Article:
TRACK: Laura Fell – ‘Cold’: second single from an amazing new voice

HOT off the back of her brilliant – nay, jawdropping – debut single, “Bone Of Contention”, London singer, songwriter and psychotherapist Laura Fell today releases “Cold”, yet another slice of intelligent acoustic songsmithery – with that voice.

If you didn’t catch up with “Bone Of Contention”, follow through on the link above; prepare to swoon for it; and “Cold”, for which you’ll find an embed below.

Incredibly, Laura only entered the world of music aged 25, at a point where her poetry began to take a natural steer towards lyricism.

“Cold”, says Laura, is a study in the fears that come with entering a relationship. And the music paints a starker, eerier picture than the deep lushness of “Bone Of Contention”: skeletal, yawing jazz a la Tom Waits, all stark polyrhythms and wood blocks, punctuate Laura’s deep, genuinely dulcet, contralto.

It really is one of the voices, a stop-you-dead one; there’s other singers sailing in waters nearby – Karen Dalton, Nina Simone; but no one I can call to mind with such a rich, chocolate-smooth timbre.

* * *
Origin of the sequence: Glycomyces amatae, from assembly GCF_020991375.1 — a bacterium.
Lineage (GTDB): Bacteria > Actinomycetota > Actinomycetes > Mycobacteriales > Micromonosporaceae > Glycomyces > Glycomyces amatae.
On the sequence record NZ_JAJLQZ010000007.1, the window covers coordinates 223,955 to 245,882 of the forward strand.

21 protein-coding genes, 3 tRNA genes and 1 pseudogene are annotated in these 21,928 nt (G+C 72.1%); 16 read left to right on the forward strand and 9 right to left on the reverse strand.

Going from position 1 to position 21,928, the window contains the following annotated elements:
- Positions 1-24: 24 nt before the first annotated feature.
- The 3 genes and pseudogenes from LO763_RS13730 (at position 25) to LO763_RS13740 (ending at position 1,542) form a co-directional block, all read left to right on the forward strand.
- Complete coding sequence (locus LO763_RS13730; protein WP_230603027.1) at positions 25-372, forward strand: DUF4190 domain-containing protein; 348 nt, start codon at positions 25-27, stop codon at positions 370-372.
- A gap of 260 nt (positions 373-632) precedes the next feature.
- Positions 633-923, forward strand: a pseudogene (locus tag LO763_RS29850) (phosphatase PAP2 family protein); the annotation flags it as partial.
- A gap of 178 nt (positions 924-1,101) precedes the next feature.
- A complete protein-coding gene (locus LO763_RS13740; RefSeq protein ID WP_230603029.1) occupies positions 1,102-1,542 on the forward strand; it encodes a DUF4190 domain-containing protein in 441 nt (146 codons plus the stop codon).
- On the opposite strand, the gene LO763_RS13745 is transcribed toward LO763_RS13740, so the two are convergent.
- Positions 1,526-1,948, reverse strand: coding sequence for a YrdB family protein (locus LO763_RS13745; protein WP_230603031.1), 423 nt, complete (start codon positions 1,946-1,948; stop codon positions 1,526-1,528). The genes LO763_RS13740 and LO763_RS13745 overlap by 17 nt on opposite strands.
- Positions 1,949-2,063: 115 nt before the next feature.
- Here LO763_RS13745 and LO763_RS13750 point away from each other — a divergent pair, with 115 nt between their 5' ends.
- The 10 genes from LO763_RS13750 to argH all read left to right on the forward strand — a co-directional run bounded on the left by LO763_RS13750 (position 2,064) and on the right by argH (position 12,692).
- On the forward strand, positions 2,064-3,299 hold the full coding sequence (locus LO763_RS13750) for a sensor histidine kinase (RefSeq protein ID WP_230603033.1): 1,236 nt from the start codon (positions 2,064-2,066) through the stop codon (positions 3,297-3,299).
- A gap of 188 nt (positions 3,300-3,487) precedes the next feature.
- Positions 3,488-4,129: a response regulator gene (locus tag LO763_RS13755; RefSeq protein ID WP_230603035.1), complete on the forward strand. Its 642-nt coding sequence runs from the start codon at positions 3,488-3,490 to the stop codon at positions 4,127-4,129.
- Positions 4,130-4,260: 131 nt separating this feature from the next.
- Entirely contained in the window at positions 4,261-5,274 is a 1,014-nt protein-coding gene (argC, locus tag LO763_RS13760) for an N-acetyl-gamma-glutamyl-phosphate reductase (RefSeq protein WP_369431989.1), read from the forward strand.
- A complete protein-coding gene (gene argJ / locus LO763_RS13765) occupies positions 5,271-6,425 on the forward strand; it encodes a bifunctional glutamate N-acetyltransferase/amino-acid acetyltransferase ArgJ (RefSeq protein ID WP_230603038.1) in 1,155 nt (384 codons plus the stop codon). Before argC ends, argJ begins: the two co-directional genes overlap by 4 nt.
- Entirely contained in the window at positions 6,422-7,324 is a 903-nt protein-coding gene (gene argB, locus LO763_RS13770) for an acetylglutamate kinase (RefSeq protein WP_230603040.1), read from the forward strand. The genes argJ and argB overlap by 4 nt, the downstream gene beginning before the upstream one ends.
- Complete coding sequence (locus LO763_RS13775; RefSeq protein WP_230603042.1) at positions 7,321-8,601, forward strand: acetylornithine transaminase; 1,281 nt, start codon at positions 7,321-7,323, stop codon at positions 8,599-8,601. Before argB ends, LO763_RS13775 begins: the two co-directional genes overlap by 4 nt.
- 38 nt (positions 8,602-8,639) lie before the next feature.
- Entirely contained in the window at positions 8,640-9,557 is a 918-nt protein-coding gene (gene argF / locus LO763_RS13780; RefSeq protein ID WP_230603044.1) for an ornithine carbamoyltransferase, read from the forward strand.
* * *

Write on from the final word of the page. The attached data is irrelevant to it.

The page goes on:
“Cold” is deeply confessional, as you may expect from a professional in the all the ways we need to be clearer to ourselves about ourselves: “I can’t find the answers for myself / it’s easier to help somebody else”, she sings, resolving: “Be kind to me.”

Laura says: “[It’s] about the vulnerability of entering into a new relationship – wanting to open yourself fully, but fearful of doing this too soon – and essentially asking someone not to reject or judge you when you show them the messier parts of yourself.”

Both “Cold” and its predecessor are tasters for her debut album Safe From Me, which is due for release on November 20th via Balloon Machine Records. It’s a singular and wholly realised personal vision; Laura held down three jobs to fund its recording, assembling a classically trained ensemble to paint the colours her acoustic demos suggested.

The album features personal tales such as “Glad”, a song of positivity for her recently divorced parents, wishing them well; while the title track finds her grieving a loss of self in a previous relationship.

We will, of course, be reviewing the album in the middle of that month; meanwhile, you can follow Laura on Facebook, Twitter and Instagram. Oh – and enjoying the brace of songs she’s graced us with already.

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